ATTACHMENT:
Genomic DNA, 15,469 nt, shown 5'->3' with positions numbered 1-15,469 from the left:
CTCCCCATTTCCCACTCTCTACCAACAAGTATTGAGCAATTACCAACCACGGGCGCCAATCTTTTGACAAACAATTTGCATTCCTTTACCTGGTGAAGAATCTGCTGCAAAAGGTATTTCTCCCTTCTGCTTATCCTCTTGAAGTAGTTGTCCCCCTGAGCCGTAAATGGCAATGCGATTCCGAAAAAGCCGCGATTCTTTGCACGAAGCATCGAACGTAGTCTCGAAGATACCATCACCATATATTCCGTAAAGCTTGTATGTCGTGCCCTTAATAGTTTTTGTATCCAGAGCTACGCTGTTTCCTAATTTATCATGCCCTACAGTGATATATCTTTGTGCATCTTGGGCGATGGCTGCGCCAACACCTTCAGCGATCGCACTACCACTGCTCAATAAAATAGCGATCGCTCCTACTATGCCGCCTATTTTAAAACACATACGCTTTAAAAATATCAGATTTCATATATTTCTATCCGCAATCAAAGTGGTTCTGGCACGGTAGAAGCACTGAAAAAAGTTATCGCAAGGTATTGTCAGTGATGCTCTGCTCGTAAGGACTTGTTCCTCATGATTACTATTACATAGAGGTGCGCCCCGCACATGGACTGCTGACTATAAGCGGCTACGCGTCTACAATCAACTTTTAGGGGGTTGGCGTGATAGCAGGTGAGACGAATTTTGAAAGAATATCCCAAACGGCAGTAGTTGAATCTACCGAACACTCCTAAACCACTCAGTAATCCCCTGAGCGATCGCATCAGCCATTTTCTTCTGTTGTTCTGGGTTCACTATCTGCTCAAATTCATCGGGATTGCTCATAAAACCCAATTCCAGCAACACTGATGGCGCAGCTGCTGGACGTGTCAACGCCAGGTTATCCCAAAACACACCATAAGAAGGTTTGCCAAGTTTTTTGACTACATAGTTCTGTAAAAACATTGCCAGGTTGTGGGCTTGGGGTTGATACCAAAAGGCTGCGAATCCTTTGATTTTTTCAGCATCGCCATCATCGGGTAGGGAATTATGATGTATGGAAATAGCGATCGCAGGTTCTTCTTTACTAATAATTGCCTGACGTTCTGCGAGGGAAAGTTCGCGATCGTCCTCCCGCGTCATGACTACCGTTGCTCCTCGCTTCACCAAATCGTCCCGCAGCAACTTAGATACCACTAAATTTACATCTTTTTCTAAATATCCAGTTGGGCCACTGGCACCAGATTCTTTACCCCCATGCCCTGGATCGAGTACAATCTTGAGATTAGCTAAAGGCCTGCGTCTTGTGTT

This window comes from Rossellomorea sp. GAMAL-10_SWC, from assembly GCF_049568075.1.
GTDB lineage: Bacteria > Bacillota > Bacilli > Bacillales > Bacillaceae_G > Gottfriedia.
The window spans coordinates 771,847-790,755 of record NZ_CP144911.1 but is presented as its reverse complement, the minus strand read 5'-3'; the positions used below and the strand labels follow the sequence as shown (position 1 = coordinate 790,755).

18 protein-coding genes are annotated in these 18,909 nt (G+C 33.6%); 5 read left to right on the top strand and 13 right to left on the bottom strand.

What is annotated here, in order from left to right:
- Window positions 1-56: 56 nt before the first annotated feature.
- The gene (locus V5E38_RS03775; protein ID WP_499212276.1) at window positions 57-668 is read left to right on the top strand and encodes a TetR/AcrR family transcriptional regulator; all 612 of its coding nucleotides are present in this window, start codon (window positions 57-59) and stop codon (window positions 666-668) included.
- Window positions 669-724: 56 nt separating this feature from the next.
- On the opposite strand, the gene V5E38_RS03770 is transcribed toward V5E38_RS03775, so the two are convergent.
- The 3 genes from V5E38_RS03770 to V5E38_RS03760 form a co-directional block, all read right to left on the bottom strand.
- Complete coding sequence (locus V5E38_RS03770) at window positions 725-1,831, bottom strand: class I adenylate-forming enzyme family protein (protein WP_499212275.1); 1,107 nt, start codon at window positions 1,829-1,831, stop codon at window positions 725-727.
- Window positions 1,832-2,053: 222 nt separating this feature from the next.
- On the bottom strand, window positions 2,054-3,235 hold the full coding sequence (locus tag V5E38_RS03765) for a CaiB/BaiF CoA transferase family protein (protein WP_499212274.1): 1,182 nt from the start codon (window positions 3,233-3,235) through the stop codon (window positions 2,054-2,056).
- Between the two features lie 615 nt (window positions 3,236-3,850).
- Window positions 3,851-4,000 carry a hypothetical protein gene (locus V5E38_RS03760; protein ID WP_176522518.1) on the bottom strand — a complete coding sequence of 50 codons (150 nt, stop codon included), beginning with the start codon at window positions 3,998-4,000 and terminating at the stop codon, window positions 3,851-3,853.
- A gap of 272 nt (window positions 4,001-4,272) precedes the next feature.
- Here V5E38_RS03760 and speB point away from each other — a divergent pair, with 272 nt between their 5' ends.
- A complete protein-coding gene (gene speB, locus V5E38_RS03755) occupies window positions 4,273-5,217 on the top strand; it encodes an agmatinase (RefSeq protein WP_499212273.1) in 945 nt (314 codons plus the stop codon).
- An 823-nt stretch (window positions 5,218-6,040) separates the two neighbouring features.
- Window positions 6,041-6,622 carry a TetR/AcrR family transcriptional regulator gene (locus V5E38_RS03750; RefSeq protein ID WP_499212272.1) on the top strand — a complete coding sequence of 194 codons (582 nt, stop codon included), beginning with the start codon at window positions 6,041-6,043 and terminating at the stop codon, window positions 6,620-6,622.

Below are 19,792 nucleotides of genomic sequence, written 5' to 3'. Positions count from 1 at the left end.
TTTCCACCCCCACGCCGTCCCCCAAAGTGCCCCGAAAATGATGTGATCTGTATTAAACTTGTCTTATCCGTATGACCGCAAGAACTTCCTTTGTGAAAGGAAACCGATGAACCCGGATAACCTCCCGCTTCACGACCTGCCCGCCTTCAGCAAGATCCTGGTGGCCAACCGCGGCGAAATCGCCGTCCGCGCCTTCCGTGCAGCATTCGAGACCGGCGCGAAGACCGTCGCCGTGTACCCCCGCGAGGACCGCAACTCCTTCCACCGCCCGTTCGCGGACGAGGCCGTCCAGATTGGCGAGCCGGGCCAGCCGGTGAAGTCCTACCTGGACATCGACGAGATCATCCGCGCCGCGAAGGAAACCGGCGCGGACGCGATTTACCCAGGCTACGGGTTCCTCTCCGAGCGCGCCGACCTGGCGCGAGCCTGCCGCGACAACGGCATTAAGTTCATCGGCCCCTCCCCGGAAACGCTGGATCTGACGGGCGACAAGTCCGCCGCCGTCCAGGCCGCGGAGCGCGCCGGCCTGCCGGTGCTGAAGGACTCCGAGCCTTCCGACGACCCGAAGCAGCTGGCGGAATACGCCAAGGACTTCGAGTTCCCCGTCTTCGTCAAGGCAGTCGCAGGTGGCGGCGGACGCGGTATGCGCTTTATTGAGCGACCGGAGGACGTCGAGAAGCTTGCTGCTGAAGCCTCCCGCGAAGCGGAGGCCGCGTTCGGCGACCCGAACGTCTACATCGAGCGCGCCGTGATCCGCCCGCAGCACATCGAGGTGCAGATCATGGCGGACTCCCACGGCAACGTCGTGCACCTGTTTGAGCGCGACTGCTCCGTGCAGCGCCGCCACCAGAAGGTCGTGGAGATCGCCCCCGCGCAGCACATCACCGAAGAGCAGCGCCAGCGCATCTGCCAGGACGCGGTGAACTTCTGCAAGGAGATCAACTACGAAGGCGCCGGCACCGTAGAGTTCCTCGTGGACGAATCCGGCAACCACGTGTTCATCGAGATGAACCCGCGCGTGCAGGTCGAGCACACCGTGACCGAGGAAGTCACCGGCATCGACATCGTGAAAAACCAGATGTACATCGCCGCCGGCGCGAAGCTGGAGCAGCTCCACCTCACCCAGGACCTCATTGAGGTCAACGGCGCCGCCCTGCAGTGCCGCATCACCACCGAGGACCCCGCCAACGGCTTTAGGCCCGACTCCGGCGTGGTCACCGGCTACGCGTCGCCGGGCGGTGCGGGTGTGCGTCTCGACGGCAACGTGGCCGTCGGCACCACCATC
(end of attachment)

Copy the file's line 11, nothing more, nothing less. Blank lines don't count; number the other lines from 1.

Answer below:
- On the opposite strand, the gene V5E38_RS03770 is transcribed toward V5E38_RS03775, so the two are convergent.